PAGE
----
Some of the sights to see are the Casino de Monte-Carlo, Café de Paris and Casino, and Hôtel de Paris Monte-Carlo. These famous buildings appear frequently in Hollywood movies and TV series. Try to identify famous people leaving or entering these places. Don't miss the circular fountain that features the iconic Sky Mirror at its center. You may recognize a row of twenty palm trees that are often seen in the movies.

The Boulingrins Gardens are worth your time as you make your way through Casino Square. You won't want to pass up the high-end shopping opportunities at One Monte-Carlo district. Grab a coffee from a local coffee shop and spend some time people-watching.
2
Jardin Japonais de Monaco (Japanese Garden)

2) Jardin Japonais de Monaco (Japanese Garden) (must see)

The Japanese Garden of Monaco is an oasis of tranquillity amid the bustling Monte Carlo city. The garden was created by Japanese landscape architect Yasuo Beppu at the request of Prince Rainier III. It spans 7,000 square meters and took three years to build. The garden opened in 1994, thus fulfilling the life-long dream of Princess Grace, aka Grace Kelly, a Hollywood star and the mother of the current monarch of Monaco, Prince Albert II.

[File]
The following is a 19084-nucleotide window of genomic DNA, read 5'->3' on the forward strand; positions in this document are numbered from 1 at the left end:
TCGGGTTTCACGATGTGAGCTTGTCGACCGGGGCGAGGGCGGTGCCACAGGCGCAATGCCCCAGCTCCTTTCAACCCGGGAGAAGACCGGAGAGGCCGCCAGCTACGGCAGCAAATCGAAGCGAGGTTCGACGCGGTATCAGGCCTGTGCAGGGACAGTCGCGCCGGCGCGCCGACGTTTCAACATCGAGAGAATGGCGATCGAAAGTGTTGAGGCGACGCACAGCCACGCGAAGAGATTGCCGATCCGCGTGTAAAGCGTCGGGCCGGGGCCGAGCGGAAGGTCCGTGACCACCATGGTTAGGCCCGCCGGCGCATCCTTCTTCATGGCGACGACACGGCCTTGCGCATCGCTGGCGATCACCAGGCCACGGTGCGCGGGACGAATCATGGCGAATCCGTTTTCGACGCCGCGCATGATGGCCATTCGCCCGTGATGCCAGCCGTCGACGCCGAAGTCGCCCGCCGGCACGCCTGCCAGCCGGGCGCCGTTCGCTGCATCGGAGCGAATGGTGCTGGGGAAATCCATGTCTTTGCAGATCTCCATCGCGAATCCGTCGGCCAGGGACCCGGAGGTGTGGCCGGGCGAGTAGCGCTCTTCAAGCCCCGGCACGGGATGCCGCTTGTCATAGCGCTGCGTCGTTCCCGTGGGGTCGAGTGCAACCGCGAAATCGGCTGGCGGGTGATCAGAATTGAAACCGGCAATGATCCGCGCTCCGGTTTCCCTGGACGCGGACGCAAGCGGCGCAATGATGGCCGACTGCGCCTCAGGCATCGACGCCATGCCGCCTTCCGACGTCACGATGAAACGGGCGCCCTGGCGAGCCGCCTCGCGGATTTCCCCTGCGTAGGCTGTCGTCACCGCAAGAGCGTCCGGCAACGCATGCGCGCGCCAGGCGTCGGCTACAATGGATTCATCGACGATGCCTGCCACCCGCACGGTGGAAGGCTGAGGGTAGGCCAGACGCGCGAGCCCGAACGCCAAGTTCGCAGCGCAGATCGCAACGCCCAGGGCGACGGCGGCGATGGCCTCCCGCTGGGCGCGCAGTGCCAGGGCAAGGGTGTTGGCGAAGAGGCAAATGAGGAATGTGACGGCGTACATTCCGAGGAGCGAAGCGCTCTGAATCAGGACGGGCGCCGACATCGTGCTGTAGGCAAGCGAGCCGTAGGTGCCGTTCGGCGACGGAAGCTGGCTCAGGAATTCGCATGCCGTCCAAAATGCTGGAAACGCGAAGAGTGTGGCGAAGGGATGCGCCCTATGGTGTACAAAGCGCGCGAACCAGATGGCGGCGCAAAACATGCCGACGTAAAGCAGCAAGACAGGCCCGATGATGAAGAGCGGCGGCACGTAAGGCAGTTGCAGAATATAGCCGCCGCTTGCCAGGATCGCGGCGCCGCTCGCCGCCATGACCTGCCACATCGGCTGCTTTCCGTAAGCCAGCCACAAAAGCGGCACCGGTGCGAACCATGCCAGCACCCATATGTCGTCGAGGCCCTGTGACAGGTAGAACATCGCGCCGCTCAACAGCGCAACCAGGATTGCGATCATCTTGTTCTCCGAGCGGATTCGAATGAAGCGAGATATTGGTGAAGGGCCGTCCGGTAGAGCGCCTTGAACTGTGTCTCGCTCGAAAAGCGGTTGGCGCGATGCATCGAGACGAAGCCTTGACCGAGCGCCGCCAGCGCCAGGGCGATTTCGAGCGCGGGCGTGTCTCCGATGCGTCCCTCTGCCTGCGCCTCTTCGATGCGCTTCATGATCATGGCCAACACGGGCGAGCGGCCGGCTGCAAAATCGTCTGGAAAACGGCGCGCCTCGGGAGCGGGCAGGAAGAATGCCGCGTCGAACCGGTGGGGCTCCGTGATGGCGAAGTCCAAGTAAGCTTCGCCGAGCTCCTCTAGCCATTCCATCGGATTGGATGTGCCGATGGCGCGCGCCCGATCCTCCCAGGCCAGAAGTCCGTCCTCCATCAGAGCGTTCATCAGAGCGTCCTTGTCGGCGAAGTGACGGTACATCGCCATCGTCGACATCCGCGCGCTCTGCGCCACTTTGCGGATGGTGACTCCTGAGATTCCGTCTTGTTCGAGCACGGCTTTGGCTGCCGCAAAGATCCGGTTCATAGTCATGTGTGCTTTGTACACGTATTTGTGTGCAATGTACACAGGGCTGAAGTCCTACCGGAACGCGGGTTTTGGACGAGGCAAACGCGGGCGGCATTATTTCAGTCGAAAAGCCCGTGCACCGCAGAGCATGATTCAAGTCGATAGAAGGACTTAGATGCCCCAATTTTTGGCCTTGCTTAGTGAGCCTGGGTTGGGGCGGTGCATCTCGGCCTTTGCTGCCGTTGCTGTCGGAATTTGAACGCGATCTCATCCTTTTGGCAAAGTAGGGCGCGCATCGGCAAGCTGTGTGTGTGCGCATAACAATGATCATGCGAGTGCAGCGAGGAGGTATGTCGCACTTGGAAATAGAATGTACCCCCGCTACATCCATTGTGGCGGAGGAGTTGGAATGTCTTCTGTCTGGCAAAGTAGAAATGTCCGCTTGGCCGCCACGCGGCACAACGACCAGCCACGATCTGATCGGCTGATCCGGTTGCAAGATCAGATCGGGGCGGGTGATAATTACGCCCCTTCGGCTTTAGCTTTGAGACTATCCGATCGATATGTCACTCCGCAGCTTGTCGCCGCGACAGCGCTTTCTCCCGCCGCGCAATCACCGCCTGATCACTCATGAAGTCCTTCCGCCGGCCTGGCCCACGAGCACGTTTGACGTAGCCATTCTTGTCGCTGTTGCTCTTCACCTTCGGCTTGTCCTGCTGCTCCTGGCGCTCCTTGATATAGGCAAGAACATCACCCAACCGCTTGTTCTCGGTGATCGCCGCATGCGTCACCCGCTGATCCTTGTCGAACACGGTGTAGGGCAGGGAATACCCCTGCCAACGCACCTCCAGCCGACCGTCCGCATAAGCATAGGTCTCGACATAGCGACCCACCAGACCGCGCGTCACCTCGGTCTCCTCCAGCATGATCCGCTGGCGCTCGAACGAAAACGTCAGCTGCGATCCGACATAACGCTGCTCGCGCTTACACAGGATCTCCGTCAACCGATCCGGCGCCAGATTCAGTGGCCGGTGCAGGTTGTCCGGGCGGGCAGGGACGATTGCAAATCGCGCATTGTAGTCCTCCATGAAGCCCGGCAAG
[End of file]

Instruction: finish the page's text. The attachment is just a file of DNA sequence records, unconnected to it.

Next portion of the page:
In accordance with Japanese tradition, the garden is asymmetrical in structure and appears quasi-natural, replete with vegetation, comprising a variety of plant species from different parts of the globe, including the Mediterranean, South America, Australia, Africa and Asia. A centrepiece of the garden is an 1100 square metre artificial lake.

Another notable thing about the garden is location. It is laid out over a concrete roof of a coach car park. Unlike the plants, all the man-made features within the garden, such as the gates, fences, tiles and lanterns, have been brought over from Japan.

The garden offers a peaceful, green retreat from the stone-, steel- and glass clad setting of Monaco. Perhaps the only thing not quite Japanese here is the lack of fog, which is richly compensated for by the Mediterranean sun, casting warm light upon the garden's every minute detail.